WHO Model Prescribing Information: Drugs Used in Skin Diseases
(1997; 132 pages) [French] [Spanish] View the PDF document
Table of Contents
View the documentPreface
View the documentIntroduction
Open this folder and view contentsParasitic infections
Open this folder and view contentsInsect and arachnid bites and stings
Open this folder and view contentsSuperficial fungal infections
Open this folder and view contentsSubcutaneous fungal infections
Open this folder and view contentsBacterial infections
Open this folder and view contentsViral infections
Open this folder and view contentsEczematous diseases
Close this folderScaling diseases
View the documentIchthyosis
View the documentXerosis
Open this folder and view contentsPapulosquamous diseases
View the documentCutaneous reactions to drugs
Open this folder and view contentsPigmentary disorders
Open this folder and view contentsPremalignant lesions and malignant tumours
Open this folder and view contentsPhotodermatoses
Open this folder and view contentsBullous dermatoses
View the documentAlopecia areata
View the documentUrticaria
Open this folder and view contentsConditions common in children
View the documentAcne vulgaris
View the documentPruritus
View the documentTropical ulcers
Open this folder and view contentsAntimicrobial drugs
Open this folder and view contentsAntifugal drugs
Open this folder and view contentsAntiseptic agents
Open this folder and view contentsKeratoplastic and keratolytic agents
Open this folder and view contentsScabicides and pediculicides
Open this folder and view contentsAnti-inflammatory and antipruritic drugs1
Open this folder and view contentsAntiallergics and drugs used in anaphylaxis
Open this folder and view contentsUltraviolet radiation-blocking agents (sunscreens)
Open this folder and view contentsMiscellaneous drugs
Open this folder and view contentsAnnex
View the documentSelected WHO Publications of Related Interest
View the documentBack cover
 

Xerosis

Xerosis, or dryness of the skin, is the most common form of fine scaling seen, particularly among children and the elderly. It is usually accompanied by mild or severe pruritus and is exacerbated by environmental factors such as exposure to sunlight. In the elderly, xerosis may cause atrophoderma.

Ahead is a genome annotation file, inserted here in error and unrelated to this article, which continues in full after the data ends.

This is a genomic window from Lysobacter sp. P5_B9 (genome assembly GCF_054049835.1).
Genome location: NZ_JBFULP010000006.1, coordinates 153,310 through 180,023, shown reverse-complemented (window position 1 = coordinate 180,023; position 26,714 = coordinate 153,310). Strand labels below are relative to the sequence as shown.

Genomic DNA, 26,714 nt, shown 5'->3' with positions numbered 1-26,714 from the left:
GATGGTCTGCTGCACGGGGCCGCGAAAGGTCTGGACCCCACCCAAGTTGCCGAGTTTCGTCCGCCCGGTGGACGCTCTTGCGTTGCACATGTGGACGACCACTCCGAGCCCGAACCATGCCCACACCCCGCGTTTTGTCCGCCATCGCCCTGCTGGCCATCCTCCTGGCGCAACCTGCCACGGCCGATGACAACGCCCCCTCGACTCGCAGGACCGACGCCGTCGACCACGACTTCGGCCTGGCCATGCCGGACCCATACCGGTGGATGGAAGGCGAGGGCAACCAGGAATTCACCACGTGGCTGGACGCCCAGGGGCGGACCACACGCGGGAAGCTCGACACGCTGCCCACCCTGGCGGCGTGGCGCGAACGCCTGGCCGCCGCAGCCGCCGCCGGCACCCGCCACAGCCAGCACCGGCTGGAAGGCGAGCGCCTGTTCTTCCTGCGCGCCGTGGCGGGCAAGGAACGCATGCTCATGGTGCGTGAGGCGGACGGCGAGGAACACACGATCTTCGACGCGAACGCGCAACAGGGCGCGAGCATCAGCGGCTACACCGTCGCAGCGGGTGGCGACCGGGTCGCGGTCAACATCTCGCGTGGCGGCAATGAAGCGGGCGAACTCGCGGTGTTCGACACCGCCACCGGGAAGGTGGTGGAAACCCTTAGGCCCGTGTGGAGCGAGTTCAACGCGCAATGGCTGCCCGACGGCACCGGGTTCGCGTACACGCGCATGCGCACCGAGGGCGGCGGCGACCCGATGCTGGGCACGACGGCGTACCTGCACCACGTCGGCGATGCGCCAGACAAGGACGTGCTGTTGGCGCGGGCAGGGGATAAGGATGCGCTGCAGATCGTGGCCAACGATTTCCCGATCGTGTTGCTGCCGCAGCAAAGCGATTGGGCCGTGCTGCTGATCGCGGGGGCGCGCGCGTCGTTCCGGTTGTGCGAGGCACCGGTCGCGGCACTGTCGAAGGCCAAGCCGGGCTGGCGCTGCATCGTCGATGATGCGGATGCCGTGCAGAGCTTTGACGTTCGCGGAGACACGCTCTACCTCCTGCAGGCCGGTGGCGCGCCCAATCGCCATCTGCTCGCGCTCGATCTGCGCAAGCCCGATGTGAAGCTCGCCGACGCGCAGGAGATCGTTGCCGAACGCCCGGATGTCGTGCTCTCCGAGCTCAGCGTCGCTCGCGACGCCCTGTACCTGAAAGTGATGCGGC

Treatment

Every effort should be made to keep the skin moist. Detergents and other degreasing agents should therefore be avoided.

Baths should be tepid rather than hot, and soap should be used sparingly. In cold climates, adequate protective clothing should be worn in cold weather, and in centrally heated premises, efforts should be made to humidify the air.

Emollients such as aqueous creams and emulsifying ointments should be applied once or twice daily to affected skin in severe cases. The addition of a keratolytic agent, such as 1-5% salicylic acid or 5% lactic acid, can be helpful. Salicylic acid should be used sparingly in children because of the risk of systemic salicylism. Occlusion therapy using a 60% aqueous solution of propylene glycol may be effective in unresponsive cases where circumstances permit, but cannot be used in warm or hot climates since it may cause thermoregulatory problems and increase the risk of secondary infection. An aqueous cream containing 10% urea, which has moisturizing, keratolytic and antimitotic properties, may prove more effective than an emulsifying ointment. Sodium chloride, 0.9% solution, is sometimes added to increase the moisturizing effect. α-Hydroxy acids such as pyruvic acid and glycolic acid in concentrations of 0.5-2% have been introduced recently and appear to be useful, particularly in xerosis.

Topical or systemic administration of retinoids may be of value in certain rare forms of ichthyosis in which the hyperkeratosis is caused by hyperproliferation rather than defective desquamation. However, the improvement induced by therapy may not persist after the drug is stopped, and long-term treatment may be necessary.

 

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